‘Orphan: First Kill’ Offers Up Another Wild and Surprising Ride with Little Esther

Esther is back, and she's ready to party.
Isabelle Fuhrman in Orphan First Kill

Prequels can be tough for both filmmakers and audiences as an abundance of information regarding story and characters typically already exists from the previous film. Too many are content rehashing familiar ground, but the best find a fresh story within that existing narrative. Orphan: First Kill is a prequel to 2009’s horror hit Orphan, and while it seems at first to be just another bland prequel with nothing original to say, the back half of the film has something insanely special up its lacy sleeves. No spoilers here, but this is a prequel done right.

The 2009 film is the story of Esther (Isabelle Fuhrman), a young orphan from Eastern Europe whose first American family perished in a tragic house fire. A new family hopes to become her forever home but soon discover her horrifying secret — she’s actually a homicidal maniac named Leena, in her thirties with a rare hormonal disorder that stunted her growth. That film ends rather definitively, but now thirteen years later we’ve been gifted with a look back at what really happened to Esther’s first adoptive family.

It’s 2007, and Leena (Fuhrman) is a ward in an Estonian asylum. Until, that is, she escapes by orchestrating a bloodbath and soon finds herself shipped off to America. The authorities believe she’s Esther, the daughter of Tricia (Julia Stiles) and Allen Albright (Rossif Sutherland) who disappeared five years prior. Along with their teenage son Gunnar (Matthew Finlan), the couple is a mix of excited and uncertain about Esther’s return. She has an accent, her memories seem off, and there’s just something odd about her Addams Family wardrobe. They discover just what’s wrong with Esther soon enough, but by then it might be far too late. (It is, this is a prequel, remember?)

Orphan: First Kill had a tall order trying to live up to the wild twist in the first film, but it arguably succeeds with its own wicked story turns in the back half delivering big thrills and some real WTF moments. Director William Brent Bell — best known for The Boy (2016) and its 2020 sequel, but deserving of far more praise for 2013’s werewolf banger Wer — is clearly at home crafting horror movies that are played serious while still embracing degrees of both absurdity and campiness. You will most likely cackle more than once here as the film leaves you smiling in disbelief as the wild ride reveals itself.

Writer David Coggeshall — he of 2013’s still hilariously titled but deadly serious The Haunting in Connecticut 2: Ghosts of Georgia — struggles a bit in the film’s first half. Characters are over the top in their stupidity which not only lessens the challenge for Esther but also leaves viewers uninterested in both them and the unfolding tale. (Maximum security hospital guards aren’t this obtuse. Did they really find a child missing five years and not do a physical exam?) Things shift around the halfway point, though, as Coggeshall tweaks perceptions and turns the dial from dumb and familiar all the way up to wildly entertaining. This is Esther’s world, and we’re all just living in it (until she decides to off us in some fashion).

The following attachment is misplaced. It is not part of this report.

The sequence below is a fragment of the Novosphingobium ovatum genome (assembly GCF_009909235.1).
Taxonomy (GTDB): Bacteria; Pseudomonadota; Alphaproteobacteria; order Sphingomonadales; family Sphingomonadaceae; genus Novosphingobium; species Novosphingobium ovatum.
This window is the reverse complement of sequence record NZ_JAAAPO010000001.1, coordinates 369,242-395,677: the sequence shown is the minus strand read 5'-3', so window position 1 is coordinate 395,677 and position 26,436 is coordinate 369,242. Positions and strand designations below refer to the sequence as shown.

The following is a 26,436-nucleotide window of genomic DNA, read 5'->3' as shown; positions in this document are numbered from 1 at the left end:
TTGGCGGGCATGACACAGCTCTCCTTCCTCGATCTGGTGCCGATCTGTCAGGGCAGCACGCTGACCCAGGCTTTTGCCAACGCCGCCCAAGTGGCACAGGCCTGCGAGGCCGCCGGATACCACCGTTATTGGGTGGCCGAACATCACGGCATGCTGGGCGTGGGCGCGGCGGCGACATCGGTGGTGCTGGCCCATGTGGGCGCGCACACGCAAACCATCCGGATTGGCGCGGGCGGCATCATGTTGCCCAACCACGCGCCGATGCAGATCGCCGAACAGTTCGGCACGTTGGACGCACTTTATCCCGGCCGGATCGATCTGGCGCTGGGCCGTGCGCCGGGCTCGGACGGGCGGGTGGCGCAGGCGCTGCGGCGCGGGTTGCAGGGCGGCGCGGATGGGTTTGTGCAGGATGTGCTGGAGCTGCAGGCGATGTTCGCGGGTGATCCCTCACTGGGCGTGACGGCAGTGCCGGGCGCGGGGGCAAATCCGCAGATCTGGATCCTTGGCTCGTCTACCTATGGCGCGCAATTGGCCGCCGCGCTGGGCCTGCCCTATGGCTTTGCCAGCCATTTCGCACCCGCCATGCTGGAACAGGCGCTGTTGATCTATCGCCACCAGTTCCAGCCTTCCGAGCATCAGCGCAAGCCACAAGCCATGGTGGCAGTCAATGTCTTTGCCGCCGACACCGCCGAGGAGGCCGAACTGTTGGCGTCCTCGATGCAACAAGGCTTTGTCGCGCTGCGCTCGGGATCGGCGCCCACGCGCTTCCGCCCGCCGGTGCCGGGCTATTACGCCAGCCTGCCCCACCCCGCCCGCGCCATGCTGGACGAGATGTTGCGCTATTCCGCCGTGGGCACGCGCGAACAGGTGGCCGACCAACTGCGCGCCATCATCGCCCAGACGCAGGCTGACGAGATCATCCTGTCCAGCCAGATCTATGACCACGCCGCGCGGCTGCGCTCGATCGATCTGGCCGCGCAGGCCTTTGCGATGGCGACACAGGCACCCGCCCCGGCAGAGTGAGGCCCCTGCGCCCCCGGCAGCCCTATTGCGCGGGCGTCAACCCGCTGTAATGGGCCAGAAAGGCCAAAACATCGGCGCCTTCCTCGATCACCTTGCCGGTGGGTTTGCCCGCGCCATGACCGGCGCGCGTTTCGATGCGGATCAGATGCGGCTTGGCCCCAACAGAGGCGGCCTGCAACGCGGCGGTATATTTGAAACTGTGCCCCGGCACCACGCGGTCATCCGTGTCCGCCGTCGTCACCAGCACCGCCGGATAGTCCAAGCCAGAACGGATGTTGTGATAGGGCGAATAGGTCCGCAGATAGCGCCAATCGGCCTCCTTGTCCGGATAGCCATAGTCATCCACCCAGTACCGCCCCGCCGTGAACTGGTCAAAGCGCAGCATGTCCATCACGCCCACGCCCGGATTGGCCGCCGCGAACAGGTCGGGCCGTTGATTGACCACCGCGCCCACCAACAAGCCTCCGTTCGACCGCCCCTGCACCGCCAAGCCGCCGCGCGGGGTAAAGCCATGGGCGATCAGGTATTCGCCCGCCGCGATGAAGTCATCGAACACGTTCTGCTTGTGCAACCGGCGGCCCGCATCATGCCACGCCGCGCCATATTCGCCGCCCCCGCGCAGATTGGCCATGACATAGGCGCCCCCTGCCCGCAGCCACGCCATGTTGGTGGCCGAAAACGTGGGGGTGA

The cast is uniformly strong, but Orphan: First Kill‘s acting MVP is a tie between Fuhrman and Stiles. Fuhrman is once again tasked with playing a “child,” and while some heavy lifting is done by others there’s no denying her skill at subterfuge with both line delivery and facial expressions. She’s at her best, though, when she can drop the charade and let her devious mine shine. Stiles is equally game for the horror of it all as a woman who discovers Esther’s secret and finds herself in a life and death battle. The two are a terrific pairing who turn their head-to-head battles into high art.

One of the challenges facing Orphan: First Kill, beyond the prequel narrative itself, is how to make Fuhrman look like a child. She’s in her mid 20s, first played this character thirteen years ago, and is now playing an even younger version of Esther. Her performance goes a long way, but Bell and cinematographer Karim Hussain (Possessor, 2020) also pull out numerous tricks to complete the illusion. The film employs some Lord of the Rings-style perspective visuals and smart camera angles, and along with cast members wearing platform shoes the impression that Esther is just a little girl comes complete. It’s a thing of practical beauty.

“Nothing is ever just one thing,” says a character, and it’s an all-encompassing observation about people, impressions, and even the film itself. Orphan: First Kill is more than a little silly and even a bit redundant, but it’s also a horror/thriller that’s unafraid to have fun with its story and characters. What starts as something middle of the road soon takes over the whole highway with its ridiculous beats and needle drops en route to a satisfying conclusion. Here’s hoping the filmmakers reach into the depths of their creativity to find more stories for Esther to rampage through.

Orphan: First Kill is currently playing in theaters and streaming on Paramount+.

Rob Hunter: Rob Hunter has been writing for Film School Rejects since before you were born, which is weird seeing as he's so damn young. He's our Chief Film Critic and Associate Editor and lists 'Broadcast News' as his favorite film of all time. Feel free to say hi if you see him on Twitter @FakeRobHunter.